Blogger vs. WordPress

I was recently asked to help someone set up a blog so I had to decide which tool to recommend to them.  This helped crystallise a lot of my thinking on which tool I should be using myself as I have been conducting an ongoing road test by running this blog on both WordPress and Blogger.  Neither of them is perfect and they have different positives and negatives.  So to tilt this in my normal manner, the following review covers what makes me angry about each of these tools.

Obviously there are a hell of a lot more blogging options than just Blogger and WordPress but I don't have the time or energy to compare them all.  I started on Blogger because I figured as Google owns it, this would be the easiest one to include Adsense ads on if I wanted to go that way (so far I don't want to do this but it is true, Blogger is the easiest one to put ads on).  There are plenty of good comparisons out there, do a Google search on "blogging tool comparison" or try this one that I found to be really comprehensive.  This particular review was the one that convinced me to try WordPress for comparison.

So what good things did I discover upon setting up a blog on Blogger?  Well, it's damn easy to set up.  You can do a nice profile with photo if you want.  My girlfriend likes the fact it puts a date and timestamp at the top of each post.  It has an auto-save function when you are drafting a post that usually work (although not always).  That's about it.  Blogger is a bastard to customise, you have to go right down to html.  There are no diagnostic/site visit measuring tools provided.  It's hard to find other active blogs you might have something in common with – in the early days of a blog when you're linkwhoring this is important.  Broadly speaking, site management tools are shit compared to WordPress.

WordPress is slightly more involved to set up but still dead easy.  You can't put Adsense ads on a WordPress blog (although they have pretty good reasons for this) and they don't have an easy profile with photo setup like Blogger.  Beyond that, the customisation options provided by WordPress are awesome.  Through the magic of "widgets" you can add all sorts of features in a few seconds (literally – it's drag and drop).  You can be a clueless non-techie like me and still have heaps of customisation on your blog.  Sadly, it's very easy to over-design and you don't have to go far to see a WordPress blog where the user has gone way over the top and added so many bells and whistles the site is unusable.

WordPress include very good site stats monitoring tools, it's way easier to track comments and they have excellent anti-spam protection.  I had a doomsayer comment on Blogger a while back that said I needed to introduce word verification and/or comment moderation or I'd be overwhelmed with comment spam.  I made a specific choice to make it as easy as possible for people to comment on my blog because that's what makes it worthwhile for me.  I figured I'd manage comment spam manually for as long as I could.  I haven't had a significant issue with spam on Blogger yet, I've had to delete maybe half a dozen altogether (although one dick posted 3 spam comments in one day last week).  Recently on WordPress I have had about 20 spam comments and the spam protection has worked brilliantly.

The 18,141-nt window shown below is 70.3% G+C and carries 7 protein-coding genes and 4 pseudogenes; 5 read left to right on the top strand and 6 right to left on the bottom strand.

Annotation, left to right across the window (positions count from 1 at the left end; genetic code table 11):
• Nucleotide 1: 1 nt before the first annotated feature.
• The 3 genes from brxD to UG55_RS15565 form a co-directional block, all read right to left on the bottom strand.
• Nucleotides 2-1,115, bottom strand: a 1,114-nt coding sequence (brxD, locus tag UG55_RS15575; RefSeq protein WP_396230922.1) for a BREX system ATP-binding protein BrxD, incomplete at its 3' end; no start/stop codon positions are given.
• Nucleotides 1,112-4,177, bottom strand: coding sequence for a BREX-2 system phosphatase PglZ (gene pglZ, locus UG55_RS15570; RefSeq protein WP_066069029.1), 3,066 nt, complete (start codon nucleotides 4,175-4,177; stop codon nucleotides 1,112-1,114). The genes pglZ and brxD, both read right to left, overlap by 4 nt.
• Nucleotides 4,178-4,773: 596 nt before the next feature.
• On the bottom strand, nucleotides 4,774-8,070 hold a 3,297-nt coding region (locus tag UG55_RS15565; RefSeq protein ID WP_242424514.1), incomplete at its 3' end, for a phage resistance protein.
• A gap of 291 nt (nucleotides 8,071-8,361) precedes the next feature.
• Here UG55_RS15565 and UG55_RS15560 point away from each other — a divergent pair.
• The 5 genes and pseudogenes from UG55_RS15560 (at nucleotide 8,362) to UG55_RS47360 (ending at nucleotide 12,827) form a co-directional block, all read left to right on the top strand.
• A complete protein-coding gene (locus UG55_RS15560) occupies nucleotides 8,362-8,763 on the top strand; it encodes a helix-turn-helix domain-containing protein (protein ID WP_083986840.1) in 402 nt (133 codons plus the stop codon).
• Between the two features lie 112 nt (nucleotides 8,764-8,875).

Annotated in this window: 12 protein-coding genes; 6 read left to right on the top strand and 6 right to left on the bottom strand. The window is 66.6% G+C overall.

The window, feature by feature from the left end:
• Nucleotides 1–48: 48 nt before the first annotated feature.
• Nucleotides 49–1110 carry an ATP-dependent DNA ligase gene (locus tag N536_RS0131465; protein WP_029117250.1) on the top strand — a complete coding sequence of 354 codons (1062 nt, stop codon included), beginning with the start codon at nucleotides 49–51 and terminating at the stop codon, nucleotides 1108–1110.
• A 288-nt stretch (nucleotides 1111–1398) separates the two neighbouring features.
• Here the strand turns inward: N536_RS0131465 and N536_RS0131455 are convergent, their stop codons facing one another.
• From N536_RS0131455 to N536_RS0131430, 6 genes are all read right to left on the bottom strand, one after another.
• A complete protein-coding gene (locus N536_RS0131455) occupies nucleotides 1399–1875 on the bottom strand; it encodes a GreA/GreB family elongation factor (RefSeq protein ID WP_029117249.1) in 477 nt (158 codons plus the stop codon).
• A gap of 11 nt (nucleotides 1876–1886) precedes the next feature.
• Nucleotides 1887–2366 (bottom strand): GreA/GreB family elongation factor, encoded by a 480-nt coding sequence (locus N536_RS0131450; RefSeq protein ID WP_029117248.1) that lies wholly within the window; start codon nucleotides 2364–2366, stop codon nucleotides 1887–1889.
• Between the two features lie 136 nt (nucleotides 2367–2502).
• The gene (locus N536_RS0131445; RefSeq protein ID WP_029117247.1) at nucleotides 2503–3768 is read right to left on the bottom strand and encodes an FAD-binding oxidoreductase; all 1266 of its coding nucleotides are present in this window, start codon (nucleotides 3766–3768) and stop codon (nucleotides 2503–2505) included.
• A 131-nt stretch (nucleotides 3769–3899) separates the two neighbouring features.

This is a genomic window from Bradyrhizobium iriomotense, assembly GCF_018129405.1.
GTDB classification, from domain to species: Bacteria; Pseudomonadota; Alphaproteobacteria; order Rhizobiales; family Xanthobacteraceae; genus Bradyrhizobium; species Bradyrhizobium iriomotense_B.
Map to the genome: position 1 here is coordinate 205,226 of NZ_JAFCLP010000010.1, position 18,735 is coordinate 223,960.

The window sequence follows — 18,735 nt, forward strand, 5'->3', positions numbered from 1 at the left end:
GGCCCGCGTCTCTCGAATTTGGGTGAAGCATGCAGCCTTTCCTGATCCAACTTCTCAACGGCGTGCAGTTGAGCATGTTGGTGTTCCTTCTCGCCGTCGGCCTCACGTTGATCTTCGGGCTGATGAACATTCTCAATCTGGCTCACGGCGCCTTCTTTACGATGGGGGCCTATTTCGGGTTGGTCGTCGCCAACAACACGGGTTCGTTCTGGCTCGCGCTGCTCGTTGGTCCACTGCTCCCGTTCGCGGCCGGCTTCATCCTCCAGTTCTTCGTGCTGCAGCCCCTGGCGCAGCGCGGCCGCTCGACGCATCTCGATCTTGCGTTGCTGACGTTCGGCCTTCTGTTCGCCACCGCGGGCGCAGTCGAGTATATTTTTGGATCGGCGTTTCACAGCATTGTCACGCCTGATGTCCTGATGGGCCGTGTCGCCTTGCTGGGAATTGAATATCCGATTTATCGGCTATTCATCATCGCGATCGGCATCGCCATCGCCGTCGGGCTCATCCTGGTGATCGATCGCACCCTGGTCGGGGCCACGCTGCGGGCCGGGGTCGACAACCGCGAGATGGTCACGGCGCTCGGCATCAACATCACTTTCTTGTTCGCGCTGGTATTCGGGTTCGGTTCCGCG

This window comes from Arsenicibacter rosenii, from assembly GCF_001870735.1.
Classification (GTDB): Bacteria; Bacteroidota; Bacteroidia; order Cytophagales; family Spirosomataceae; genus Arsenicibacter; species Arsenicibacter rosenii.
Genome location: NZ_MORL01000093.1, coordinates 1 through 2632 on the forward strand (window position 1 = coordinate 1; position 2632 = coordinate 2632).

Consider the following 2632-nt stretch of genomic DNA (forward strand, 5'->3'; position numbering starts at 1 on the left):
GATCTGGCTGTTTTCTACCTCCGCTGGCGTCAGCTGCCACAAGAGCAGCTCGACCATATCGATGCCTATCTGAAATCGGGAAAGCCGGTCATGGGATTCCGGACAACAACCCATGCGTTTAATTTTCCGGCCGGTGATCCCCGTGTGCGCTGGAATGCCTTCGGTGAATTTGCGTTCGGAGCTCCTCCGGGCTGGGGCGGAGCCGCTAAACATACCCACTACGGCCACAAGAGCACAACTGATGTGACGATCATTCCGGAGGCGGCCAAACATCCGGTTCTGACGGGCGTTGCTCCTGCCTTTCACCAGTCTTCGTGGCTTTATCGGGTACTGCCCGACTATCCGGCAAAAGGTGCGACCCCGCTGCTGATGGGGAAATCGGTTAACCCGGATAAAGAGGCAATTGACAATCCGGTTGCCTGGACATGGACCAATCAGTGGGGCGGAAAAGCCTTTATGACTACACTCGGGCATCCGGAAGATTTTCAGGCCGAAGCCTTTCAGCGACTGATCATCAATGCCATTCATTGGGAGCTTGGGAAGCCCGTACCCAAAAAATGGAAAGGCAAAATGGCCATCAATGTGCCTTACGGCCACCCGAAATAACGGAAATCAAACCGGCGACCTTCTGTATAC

WordPress only missed one spam that I had to delete manually and it only had one false positive.  That was the right-wing dork I was arguing with a while back and it happened because he included a lot of links in a comment (classic sign of spam).  Or maybe WordPress agreed with me and decided the fuckwit shouldn't be allowed to comment.  Either way, it was a simple job to mark it "not spam" and have it appear.

You might have noticed by now I'm quite a cheerleader for WordPress over Blogger.  And if you look at the site stats you'll see all the traffic is coming to my WordPress blog (around 6500 vs. 1500 on Blogger).  This is largely because WordPress is way easier to promote, they provide lots of links to active and popular blogs – the bread and butter of shameless comment whores like myself.  Oh, and it's way easier to add people to your blogroll on WordPress.  I kept meaning to change the html on Blogger to add my friend to the blogroll but it is a pain.  I'm pretty sure it's going to die soon so I'll add everyone to my WordPress blogroll instead.  So if you happen to have a link to my Blogger blog, you'd make me very happy if you changed it to WordPress.

There is one flaw they have in common – they both have shit spell-checkers.  It's churlish to pick on a free tool (you get what you pay for) but one aspect of their spell checkers actually makes me laugh more than it makes me angry.  Neither of them recognise blog, blogger, blogging etc. as words.  Nice attention to details guys.



Filed under Blogging

16 responses to “Blogger vs. WordPress

  1. Capri